Five rioters, including the grandson of republican paramilitary leader Brendan Hughes, were today handed a total of five years and four months in custody.
Belfast Crown Court heard that as a crowd of rioters launched missiles at police lines near Broadway roundabout in the early hours of July 12 last year, 19-year-old Hughes also indecently exposed himself to the riot police.
In sending the five men to custody, Judge David McFarland said while they all had clear criminal records, it was his reluctant position to take a strong line on sectarian rioters in the hope that media coverage will send out the clear signal for people not to engage in rioting this summer.
Earlier prosecuting lawyer Robin Street told him that a range of police units including riot police, a dog unit and water cannon had been deployed to contain the mob that had gathered at the top of the Broadway Road just before midnight and began making its way down the road in the direction of the loyalist Glenmachan Street area of the Village.
He described how the police came under attack from the mob who threw stones, bottles and bits of masonry but that police succeeded in pushing them back up along the Falls Road where they dispersed for a period.
Mr Steer added however that a crowd of around 50 then re-emerged and began attacking police for a second time but were again dispersed and it was this point that police, using a mix of CCTV footage from a PSNI Land Rover and identification by officers on duty, began making arrests.
Hughes, who at that time was living rough on the streets in the area, but now with an address at Shanvis Court in the city was arrested and initially denied he had been involved but after being shown the CCTV footage, he admitted his involvement and later pleaded guilty to charges of riot and indecent exposure.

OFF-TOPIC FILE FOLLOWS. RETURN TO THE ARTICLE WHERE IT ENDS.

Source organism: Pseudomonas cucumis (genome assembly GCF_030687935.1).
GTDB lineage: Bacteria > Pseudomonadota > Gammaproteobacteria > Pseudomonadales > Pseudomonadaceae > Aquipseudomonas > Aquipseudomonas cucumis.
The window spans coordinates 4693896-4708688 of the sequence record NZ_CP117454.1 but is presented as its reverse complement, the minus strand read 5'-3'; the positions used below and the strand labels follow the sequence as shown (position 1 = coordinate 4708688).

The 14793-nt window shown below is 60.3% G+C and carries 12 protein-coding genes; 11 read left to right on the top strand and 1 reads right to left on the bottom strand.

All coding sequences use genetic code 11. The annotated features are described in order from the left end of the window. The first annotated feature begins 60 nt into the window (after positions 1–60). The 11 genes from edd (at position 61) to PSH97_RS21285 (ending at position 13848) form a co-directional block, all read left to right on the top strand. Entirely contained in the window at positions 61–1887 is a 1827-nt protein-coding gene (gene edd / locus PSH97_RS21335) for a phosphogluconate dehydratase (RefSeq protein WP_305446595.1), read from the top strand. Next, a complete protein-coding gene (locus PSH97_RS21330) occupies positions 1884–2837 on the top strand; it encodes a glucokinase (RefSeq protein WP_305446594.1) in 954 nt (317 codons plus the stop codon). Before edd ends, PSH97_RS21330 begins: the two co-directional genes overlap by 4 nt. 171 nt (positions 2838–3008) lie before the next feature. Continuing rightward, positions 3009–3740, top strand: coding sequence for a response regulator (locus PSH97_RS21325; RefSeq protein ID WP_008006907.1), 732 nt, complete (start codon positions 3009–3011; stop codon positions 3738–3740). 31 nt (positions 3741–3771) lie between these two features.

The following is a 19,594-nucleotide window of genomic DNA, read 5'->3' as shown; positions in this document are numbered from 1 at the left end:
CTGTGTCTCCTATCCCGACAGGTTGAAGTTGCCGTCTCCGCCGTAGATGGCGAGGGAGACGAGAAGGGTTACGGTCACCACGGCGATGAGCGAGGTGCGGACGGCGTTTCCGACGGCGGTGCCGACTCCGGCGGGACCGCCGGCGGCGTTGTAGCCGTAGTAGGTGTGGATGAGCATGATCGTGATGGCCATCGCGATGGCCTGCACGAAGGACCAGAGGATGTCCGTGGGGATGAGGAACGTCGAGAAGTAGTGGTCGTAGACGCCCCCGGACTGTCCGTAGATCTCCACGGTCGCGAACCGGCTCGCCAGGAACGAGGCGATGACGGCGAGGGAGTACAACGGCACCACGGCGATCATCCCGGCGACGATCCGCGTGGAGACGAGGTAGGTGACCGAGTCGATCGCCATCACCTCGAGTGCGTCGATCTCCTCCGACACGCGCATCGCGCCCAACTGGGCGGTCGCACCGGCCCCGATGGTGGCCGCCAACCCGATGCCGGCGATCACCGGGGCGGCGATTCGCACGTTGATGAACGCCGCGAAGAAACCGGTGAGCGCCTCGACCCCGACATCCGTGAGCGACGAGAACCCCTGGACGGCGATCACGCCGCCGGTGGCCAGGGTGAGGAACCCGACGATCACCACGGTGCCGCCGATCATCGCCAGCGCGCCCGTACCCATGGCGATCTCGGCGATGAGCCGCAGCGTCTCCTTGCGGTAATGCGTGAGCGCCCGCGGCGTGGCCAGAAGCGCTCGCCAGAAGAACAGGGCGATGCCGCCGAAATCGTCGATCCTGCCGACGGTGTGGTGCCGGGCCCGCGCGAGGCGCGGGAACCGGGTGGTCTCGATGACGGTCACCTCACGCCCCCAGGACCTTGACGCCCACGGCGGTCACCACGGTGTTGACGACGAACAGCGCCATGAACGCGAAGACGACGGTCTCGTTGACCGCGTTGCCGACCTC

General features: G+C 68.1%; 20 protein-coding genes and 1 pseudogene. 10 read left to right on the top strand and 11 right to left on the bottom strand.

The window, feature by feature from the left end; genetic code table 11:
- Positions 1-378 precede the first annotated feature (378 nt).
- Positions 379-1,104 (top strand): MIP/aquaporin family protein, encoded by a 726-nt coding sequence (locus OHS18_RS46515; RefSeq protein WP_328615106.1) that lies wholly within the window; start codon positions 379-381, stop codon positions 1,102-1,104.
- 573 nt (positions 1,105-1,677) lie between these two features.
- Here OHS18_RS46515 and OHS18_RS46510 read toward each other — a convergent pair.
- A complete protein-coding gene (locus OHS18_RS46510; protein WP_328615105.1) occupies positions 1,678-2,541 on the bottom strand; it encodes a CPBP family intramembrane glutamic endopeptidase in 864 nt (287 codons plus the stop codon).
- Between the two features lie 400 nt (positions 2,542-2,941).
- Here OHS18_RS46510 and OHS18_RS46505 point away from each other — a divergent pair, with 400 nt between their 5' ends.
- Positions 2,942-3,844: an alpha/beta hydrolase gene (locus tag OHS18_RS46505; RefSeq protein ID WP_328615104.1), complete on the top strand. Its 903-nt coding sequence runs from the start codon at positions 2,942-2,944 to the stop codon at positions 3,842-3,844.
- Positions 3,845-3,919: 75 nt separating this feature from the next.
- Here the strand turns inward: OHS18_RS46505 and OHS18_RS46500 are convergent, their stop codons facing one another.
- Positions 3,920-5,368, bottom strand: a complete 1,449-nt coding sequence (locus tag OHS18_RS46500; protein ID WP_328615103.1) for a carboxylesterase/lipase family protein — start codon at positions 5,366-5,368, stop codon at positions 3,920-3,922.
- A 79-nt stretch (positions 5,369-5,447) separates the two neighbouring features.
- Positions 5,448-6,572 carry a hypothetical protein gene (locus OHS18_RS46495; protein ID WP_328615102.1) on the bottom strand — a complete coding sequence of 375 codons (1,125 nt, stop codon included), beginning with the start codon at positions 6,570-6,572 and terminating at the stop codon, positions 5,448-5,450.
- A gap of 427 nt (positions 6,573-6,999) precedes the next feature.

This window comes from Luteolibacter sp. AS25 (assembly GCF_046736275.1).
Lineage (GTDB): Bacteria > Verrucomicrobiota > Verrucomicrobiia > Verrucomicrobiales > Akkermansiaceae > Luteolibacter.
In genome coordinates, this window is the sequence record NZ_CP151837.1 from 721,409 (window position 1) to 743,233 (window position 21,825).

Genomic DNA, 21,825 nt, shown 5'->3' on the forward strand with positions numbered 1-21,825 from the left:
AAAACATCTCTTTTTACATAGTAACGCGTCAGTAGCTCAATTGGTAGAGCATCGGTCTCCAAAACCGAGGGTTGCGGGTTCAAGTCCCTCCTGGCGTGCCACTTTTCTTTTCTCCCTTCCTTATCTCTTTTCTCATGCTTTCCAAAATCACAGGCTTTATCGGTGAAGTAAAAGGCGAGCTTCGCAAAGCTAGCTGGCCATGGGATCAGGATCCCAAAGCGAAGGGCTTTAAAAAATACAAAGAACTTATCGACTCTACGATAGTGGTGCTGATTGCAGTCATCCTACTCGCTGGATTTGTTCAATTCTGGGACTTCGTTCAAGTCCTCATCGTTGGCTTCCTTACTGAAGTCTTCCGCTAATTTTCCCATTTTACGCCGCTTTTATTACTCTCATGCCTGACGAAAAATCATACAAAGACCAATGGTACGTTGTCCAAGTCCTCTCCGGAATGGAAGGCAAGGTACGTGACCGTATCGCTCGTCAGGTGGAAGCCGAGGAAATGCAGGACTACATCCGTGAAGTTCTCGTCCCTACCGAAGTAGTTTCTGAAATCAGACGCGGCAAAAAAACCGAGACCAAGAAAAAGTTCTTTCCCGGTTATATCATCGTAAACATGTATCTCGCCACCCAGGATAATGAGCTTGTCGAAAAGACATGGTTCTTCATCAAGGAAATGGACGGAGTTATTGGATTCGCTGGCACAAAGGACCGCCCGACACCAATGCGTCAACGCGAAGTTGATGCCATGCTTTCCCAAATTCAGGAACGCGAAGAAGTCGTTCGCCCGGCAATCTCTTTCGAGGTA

Turning to 20-year-old Shaun McCann, from Whiterock Gardens, Mr Steer told the court he was detained in nearby Ard-na-Va by officers after he was also identified on CCTV footage, adding that cops believed he was a 'main instigator' of the volley of missiles that were being launched at police.
When arrested he protested, "It's my first time, it's my first time," the lawyer told the court.
Thomas Murray (21) of Cavendish Street was seen by police to have arrived on the scene during the ongoing riots and although arrested with stones in his pockets, Mr Steer said he had not been seen throwing anything but added his younger brother Martin was 'very prolific' in the attacks on police.
Despite this role 19-year-old Martin Murray, also from Cavendish Street, had pleaded guilty to riot at arraignment and had apologised to officers at the scene.
Mr Steer told the court that Martin Downey was witnessed by a police CCTV operator in the area approaching police lines with two bottles in his hands, one of which he handed to another man and encouraging him to launch it at police, which he did, but he was not accused of taking any further role in the disturbances.
Downey, a 35-year-old father-of-five from the Ross Road pleaded guilty to encouraging or assisting riot.
Hughes, McCann and Martin Murray were handed 16 months in custody with time on licence while Thomas Murray and Downey were sentenced to ten and six months each respectively.